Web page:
The guilt trip

Suppose you own a one-person business. Perhaps you do. You are a hairdresser. Or maybe a plumber. Or an electrician. Or you repair computers.

And suppose your phone rings tonight. The White House is calling. The President!

He offers small talk until you settle down. Then he gets down to business. Yours. He tells you that you have an obligation to create another job in your business. For the good of the country.

He says you have a responsibility to draw down your savings and invest it in your business. If you don’t have the savings you should borrow money for the investment. And with the new investment in your business you should create at least one new job.

Maybe you will snap to attention and follow the President’s advice. However, if you are like most of us, I suspect you won’t. I suspect that while you may respect your president, you respect your turf even more.



A few weeks ago the President told leaders of the U.S. Chamber of Commerce that they, in business, have an obligation to start creating jobs.

In his weekly radio address the President said businesses “… should set up shop here, and hire our workers, and pay decent wages, and invest in the future of this nation. That’s their obligation.”

Is this any different than him phoning you with the same guilt trip?

Yes, those big businesses may deal with a lot more money than you.  And they can borrow a lot more money than you. But whose dime are they operating on? Stockholders’ money.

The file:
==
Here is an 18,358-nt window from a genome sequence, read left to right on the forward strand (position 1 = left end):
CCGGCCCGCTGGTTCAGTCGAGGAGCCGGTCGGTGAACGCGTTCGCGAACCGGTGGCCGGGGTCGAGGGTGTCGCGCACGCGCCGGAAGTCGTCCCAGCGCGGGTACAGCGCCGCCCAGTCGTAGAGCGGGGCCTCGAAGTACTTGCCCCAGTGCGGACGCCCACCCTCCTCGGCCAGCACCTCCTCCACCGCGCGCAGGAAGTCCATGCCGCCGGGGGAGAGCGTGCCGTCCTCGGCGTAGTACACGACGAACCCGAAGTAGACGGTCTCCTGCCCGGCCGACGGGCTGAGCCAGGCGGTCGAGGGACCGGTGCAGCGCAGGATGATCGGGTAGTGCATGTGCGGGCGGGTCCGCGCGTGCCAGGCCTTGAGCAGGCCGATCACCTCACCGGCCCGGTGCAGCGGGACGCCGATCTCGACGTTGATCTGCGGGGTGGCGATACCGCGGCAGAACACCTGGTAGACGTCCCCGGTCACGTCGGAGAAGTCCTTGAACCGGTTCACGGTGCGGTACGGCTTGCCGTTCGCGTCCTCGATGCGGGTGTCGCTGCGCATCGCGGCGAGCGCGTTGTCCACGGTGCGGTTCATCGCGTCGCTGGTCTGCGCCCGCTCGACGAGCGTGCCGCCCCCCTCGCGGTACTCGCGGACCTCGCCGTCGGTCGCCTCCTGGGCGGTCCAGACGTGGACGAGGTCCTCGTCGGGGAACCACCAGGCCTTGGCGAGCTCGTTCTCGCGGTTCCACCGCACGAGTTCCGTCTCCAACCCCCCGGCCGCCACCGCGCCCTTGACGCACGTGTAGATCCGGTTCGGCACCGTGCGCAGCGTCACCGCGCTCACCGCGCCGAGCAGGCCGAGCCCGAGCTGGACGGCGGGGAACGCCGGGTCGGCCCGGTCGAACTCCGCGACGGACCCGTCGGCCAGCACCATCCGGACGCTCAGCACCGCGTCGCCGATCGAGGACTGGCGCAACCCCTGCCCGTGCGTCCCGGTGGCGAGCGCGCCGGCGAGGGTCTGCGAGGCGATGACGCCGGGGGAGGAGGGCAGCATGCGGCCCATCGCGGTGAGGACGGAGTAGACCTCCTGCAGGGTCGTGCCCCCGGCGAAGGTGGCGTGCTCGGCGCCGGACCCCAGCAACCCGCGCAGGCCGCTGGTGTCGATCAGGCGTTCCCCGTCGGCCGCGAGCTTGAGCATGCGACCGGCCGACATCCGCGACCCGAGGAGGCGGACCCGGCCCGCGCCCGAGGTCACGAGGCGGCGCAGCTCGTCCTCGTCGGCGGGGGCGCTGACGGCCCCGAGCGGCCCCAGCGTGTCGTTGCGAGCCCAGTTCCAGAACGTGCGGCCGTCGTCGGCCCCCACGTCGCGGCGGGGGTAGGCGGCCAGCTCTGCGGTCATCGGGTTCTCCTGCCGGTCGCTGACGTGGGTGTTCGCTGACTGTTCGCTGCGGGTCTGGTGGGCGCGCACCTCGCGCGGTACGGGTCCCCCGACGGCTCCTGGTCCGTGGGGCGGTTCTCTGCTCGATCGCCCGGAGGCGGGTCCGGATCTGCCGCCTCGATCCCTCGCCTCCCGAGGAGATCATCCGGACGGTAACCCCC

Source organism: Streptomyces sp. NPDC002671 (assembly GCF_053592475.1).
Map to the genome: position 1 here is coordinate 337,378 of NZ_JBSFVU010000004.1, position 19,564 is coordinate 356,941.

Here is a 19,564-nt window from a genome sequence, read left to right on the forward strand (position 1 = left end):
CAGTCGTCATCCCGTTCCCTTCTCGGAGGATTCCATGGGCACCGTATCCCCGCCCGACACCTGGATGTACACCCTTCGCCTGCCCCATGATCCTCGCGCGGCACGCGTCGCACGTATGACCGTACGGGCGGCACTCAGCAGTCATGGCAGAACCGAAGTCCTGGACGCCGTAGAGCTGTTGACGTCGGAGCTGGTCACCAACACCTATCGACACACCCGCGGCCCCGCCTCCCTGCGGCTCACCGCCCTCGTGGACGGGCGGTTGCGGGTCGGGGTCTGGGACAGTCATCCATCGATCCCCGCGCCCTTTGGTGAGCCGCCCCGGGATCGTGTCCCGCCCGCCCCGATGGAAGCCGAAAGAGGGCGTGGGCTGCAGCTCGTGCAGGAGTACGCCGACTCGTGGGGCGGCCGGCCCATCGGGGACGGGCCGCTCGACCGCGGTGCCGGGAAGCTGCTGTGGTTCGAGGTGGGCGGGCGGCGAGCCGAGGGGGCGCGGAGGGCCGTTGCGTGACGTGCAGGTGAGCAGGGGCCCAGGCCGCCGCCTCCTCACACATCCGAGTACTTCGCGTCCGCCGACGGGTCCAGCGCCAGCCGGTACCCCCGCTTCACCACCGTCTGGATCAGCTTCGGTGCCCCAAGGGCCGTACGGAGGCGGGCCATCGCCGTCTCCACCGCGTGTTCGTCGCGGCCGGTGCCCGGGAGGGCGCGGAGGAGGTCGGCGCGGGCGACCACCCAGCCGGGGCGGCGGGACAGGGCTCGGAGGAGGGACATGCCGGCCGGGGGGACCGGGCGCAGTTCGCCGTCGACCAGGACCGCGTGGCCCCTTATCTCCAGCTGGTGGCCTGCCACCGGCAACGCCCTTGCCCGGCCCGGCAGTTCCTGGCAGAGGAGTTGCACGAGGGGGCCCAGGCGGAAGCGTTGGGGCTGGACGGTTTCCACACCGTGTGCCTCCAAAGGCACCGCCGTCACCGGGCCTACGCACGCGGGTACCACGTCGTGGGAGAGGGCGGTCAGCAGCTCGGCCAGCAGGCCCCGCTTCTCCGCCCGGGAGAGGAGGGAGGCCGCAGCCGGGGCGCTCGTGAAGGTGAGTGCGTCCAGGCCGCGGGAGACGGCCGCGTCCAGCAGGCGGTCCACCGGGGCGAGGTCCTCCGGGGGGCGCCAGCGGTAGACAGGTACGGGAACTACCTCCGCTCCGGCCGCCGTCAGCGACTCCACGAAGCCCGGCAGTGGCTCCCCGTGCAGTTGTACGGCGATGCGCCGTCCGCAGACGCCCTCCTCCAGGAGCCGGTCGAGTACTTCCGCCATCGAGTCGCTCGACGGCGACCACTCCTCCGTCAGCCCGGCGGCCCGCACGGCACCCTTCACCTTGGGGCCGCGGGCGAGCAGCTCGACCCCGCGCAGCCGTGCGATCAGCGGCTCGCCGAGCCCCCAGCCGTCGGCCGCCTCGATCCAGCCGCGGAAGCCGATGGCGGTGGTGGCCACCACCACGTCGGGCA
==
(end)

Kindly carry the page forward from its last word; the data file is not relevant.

Do you have a retirement plan? Do you own stock mutual funds? Do you own a variable annuity?  If so, there is a good chance you own stock in some of these big companies. They operate on your money.

When the President tells them what to do with their money he is telling them what to do with your money. The money of millions, tens of millions of stockholders, large and small.

Companies have these responsibilities: To do the best they can with shareholders’ money. To do this within the law. To pay workers at least what the law requires. To operate ethically. But they have zero obligation to invest more in this country. They have zero obligation to create jobs.

You may dislike this message. Understandable. But there is a lot of economic history behind it. Many countries have pushed or forced companies to do what government figured was best for the country. The results were usually poor – and a disservice to those who invested in the companies.

With respect to the President, he can talk forever about the responsibilities of business. From Microsoft and General Motors down to you, the hairdresser and your spouse, the house painter. I doubt whether any business owners or executives will ever feel it is their obligation to create jobs.

And I doubt if any of them will ever feel the President, the Congress, or the bureaucrats know better than they do. Not when it comes to how they should invest their money, or run their business.

From Tom ... as in Morgan.                  

For more columns and for Tom’s radio shows and new TV shows (and to write to Tom): tomasinmorgan.com.

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